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Patty Jenkins ‘Tossed Out’ Joss Whedon’s ‘Justice League’: It Contradicted ‘Wonder Woman’

Jenkins said she didn't recognize the Wonder Woman character in Whedon's "Justice League" theatrical cut.

Justice League

Gal Gadot as Wonder Woman in “Justice League”

Warner Bros. Pictures /Courtesy Everett Collection

Patty Jenkins did not mince her words when asked on the “ReelBlend” podcast about whether or not she saw Joss Whedon’s “Justice League” theatrical cut. Jenkins’ original “Wonder Woman” movie opened to critical acclaim and blockbuster box office numbers in June 2017, while Whedon’s “Justice League” followed that same year in November. Both films feature Gal Gadot as Diana Prince/Wonder Woman, but Jenkins believes Whedon’s “Justice League” contradicted what came before in “Wonder Woman.” Whedon reshaped “Justice League” in reshoots and postproduction after Zack Snyder left the project following a family tragedy.

“I think that all of us DC directors tossed that out just as much as the fans did,” Jenkins said about Whedon’s “Justice League” theatrical cut. “But also, I felt that that version contradicted my first movie in many ways, and this current movie, which I was already in production on. So then, what are you going to do? I was like…you would have to play ball in both directions in order for that to work.”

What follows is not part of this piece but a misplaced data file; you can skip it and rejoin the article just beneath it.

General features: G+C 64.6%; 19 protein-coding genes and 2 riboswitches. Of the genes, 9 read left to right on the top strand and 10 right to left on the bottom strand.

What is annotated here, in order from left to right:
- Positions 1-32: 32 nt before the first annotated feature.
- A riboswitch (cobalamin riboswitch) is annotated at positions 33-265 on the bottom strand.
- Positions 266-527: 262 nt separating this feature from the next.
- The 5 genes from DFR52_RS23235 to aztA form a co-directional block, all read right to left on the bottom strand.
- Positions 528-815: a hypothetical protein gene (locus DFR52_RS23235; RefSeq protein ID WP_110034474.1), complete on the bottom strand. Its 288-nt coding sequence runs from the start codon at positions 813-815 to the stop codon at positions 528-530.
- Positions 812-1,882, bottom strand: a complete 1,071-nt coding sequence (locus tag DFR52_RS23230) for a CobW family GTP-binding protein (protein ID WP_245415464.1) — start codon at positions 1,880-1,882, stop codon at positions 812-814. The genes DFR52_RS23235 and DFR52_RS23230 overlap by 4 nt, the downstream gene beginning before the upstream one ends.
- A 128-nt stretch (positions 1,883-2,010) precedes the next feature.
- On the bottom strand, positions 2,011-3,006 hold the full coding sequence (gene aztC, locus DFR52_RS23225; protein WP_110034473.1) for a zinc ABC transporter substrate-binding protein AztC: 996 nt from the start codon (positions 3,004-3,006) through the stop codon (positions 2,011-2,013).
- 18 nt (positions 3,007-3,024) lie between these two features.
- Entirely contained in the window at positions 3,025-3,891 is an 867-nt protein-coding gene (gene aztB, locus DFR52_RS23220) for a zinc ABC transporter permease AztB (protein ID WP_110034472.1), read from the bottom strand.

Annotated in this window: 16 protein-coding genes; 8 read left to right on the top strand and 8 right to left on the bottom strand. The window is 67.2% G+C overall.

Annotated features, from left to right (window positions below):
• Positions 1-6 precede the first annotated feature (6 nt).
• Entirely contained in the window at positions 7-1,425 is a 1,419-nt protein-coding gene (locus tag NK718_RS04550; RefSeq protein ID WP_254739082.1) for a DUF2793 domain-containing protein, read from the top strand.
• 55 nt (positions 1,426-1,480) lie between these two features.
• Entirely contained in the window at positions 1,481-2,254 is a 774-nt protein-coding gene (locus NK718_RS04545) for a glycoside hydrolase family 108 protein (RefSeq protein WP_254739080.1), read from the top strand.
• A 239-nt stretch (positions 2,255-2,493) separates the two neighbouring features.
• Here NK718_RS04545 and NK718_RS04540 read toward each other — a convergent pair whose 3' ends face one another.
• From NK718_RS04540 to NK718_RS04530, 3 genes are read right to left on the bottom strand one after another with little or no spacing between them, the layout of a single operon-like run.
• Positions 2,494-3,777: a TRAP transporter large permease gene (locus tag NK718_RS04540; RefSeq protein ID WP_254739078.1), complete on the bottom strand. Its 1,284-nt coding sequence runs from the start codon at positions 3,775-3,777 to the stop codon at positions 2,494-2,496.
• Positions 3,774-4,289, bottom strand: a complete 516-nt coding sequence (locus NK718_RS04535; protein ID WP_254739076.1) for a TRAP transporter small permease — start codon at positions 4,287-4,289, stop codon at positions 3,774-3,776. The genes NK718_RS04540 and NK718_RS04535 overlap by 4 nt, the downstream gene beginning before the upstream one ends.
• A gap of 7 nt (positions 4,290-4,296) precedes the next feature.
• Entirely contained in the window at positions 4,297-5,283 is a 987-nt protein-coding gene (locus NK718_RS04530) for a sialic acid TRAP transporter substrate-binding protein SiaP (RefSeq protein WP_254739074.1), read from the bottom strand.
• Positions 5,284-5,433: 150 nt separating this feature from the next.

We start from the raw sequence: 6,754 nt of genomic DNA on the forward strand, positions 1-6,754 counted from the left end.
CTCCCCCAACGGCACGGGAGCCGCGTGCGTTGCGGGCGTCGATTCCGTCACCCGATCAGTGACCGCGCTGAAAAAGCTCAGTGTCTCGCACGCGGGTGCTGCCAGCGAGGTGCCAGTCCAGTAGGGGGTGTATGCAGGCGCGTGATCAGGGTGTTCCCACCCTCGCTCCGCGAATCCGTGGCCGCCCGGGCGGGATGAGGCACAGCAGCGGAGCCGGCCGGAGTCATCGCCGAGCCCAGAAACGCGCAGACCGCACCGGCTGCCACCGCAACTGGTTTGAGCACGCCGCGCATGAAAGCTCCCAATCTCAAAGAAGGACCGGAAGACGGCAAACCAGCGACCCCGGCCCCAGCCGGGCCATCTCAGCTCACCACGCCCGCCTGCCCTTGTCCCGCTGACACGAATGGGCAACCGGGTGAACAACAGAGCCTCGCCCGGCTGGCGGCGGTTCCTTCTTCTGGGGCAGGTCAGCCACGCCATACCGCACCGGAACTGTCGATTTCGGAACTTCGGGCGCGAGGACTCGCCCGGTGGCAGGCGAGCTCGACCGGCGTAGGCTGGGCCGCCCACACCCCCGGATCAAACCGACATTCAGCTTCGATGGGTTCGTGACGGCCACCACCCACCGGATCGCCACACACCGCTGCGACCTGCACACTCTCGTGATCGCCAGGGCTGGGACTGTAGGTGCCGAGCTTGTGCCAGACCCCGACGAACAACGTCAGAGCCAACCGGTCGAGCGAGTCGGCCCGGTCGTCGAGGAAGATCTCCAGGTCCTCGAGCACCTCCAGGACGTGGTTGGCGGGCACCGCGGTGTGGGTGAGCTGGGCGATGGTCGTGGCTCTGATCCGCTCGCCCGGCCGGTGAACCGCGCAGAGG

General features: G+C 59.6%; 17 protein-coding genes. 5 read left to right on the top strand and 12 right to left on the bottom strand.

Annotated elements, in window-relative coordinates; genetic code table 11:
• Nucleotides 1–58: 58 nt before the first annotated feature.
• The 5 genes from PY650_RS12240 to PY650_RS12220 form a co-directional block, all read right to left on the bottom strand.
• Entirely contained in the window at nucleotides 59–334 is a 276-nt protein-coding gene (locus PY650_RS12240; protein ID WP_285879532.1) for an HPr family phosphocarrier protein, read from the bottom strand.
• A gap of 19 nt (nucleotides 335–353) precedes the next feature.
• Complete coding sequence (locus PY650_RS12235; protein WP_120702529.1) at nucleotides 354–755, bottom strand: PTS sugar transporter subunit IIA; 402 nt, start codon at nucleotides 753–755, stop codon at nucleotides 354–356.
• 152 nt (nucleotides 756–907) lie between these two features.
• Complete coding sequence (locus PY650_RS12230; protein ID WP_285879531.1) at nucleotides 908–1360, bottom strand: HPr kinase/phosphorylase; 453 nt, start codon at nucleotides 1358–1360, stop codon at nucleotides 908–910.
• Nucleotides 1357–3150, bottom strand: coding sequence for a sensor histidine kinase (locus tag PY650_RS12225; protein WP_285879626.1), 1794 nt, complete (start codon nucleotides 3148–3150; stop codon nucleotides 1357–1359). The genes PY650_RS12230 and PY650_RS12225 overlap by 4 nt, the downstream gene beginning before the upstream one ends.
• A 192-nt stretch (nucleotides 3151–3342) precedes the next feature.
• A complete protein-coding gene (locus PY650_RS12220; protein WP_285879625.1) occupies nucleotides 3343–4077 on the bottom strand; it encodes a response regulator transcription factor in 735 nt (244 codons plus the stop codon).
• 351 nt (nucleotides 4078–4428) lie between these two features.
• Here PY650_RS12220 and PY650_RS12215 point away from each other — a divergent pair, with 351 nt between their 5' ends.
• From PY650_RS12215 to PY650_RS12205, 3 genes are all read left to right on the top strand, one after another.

Jenkins noted that she worked closely with Snyder to maintain a sense of character continuity for Diana Prince/Wonder Woman through “Wonder Woman,” Snyder’s “Justice League,” and the upcoming “Wonder Woman 1984.” Jenkins and Snyder mapped out where Diana would “sort of end up” by the end of the “Justice League” Snyder cut, thus allowing Jenkins to pick up with the character in “Wonder Woman 1984” in a natural way.

“I have to have my own films, and [Zack Snyder has] been very supportive of that,” Jenkins said. “And so, I think that that [Whedon’s ‘Justice League’] was kind of an outlier. They were trying to turn one thing into, kind of, another. And so then it becomes, ‘I don’t recognize half of these characters. I’m not sure what’s going on.’”

Jenkins’ “Wonder Woman 1984” will be the first Warner Bros. release to receive the studio’s new hybrid distribution model in which a film opens in theaters while simultaneously debuting on HBO Max for 31 days. Jenkins told SiriusXM this week that she would have “flipped out” a year ago had someone told her “Wonder Woman 1984” was splitting its theatrical release between streaming and theaters, but this hybrid release model was “the only good option” during the pandemic.

“I’m not for that plan in general,” Jenkins added about the HBO Max shift. “I’m very pro theatrical release and I will be that again, as soon as this is over. However, this is such a crazy year. It’s such a crazy year. It’s like all of us are trying to figure out with our lives, how to do everything the best we can.”

The “Wonder Woman 1984” theatrical and HBO Max launch is set for December 25.

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